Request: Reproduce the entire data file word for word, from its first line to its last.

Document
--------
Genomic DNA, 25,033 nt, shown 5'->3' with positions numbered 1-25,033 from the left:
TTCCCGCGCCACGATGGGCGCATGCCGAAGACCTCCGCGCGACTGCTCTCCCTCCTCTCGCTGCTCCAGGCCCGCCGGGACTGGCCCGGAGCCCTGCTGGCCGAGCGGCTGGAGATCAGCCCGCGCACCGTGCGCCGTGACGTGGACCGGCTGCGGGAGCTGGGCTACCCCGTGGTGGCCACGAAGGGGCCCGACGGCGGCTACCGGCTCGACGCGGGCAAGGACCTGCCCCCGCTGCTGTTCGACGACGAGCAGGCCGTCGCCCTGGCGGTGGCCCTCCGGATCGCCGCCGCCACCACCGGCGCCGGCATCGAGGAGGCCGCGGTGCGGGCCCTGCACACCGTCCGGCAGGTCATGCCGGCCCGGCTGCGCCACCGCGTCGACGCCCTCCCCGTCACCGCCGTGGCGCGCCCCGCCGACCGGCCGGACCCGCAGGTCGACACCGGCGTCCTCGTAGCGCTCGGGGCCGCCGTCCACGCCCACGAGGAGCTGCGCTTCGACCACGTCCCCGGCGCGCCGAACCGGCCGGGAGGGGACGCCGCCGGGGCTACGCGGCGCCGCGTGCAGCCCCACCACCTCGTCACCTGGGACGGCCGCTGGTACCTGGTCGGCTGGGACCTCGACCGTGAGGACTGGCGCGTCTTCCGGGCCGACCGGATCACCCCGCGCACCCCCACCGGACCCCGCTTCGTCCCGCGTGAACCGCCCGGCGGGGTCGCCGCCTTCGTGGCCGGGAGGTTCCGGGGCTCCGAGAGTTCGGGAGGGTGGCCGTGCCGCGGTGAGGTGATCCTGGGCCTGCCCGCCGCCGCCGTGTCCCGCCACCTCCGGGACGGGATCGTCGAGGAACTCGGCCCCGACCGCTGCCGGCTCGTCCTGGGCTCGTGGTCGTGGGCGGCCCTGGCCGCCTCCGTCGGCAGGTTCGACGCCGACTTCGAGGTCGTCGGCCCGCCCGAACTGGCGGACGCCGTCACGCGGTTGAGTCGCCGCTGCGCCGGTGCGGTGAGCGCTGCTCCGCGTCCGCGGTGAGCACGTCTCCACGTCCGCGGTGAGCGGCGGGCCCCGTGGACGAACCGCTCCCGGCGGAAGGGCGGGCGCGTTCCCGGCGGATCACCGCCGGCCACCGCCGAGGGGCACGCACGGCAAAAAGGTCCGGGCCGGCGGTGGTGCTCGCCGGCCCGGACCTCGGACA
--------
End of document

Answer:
Genomic DNA, 25,033 nt, shown 5'->3' with positions numbered 1-25,033 from the left:
TTCCCGCGCCACGATGGGCGCATGCCGAAGACCTCCGCGCGACTGCTCTCCCTCCTCTCGCTGCTCCAGGCCCGCCGGGACTGGCCCGGAGCCCTGCTGGCCGAGCGGCTGGAGATCAGCCCGCGCACCGTGCGCCGTGACGTGGACCGGCTGCGGGAGCTGGGCTACCCCGTGGTGGCCACGAAGGGGCCCGACGGCGGCTACCGGCTCGACGCGGGCAAGGACCTGCCCCCGCTGCTGTTCGACGACGAGCAGGCCGTCGCCCTGGCGGTGGCCCTCCGGATCGCCGCCGCCACCACCGGCGCCGGCATCGAGGAGGCCGCGGTGCGGGCCCTGCACACCGTCCGGCAGGTCATGCCGGCCCGGCTGCGCCACCGCGTCGACGCCCTCCCCGTCACCGCCGTGGCGCGCCCCGCCGACCGGCCGGACCCGCAGGTCGACACCGGCGTCCTCGTAGCGCTCGGGGCCGCCGTCCACGCCCACGAGGAGCTGCGCTTCGACCACGTCCCCGGCGCGCCGAACCGGCCGGGAGGGGACGCCGCCGGGGCTACGCGGCGCCGCGTGCAGCCCCACCACCTCGTCACCTGGGACGGCCGCTGGTACCTGGTCGGCTGGGACCTCGACCGTGAGGACTGGCGCGTCTTCCGGGCCGACCGGATCACCCCGCGCACCCCCACCGGACCCCGCTTCGTCCCGCGTGAACCGCCCGGCGGGGTCGCCGCCTTCGTGGCCGGGAGGTTCCGGGGCTCCGAGAGTTCGGGAGGGTGGCCGTGCCGCGGTGAGGTGATCCTGGGCCTGCCCGCCGCCGCCGTGTCCCGCCACCTCCGGGACGGGATCGTCGAGGAACTCGGCCCCGACCGCTGCCGGCTCGTCCTGGGCTCGTGGTCGTGGGCGGCCCTGGCCGCCTCCGTCGGCAGGTTCGACGCCGACTTCGAGGTCGTCGGCCCGCCCGAACTGGCGGACGCCGTCACGCGGTTGAGTCGCCGCTGCGCCGGTGCGGTGAGCGCTGCTCCGCGTCCGCGGTGAGCACGTCTCCACGTCCGCGGTGAGCGGCGGGCCCCGTGGACGAACCGCTCCCGGCGGAAGGGCGGGCGCGTTCCCGGCGGATCACCGCCGGCCACCGCCGAGGGGCACGCACGGCAAAAAGGTCCGGGCCGGCGGTGGTGCTCGCCGGCCCGGACCTCGGACA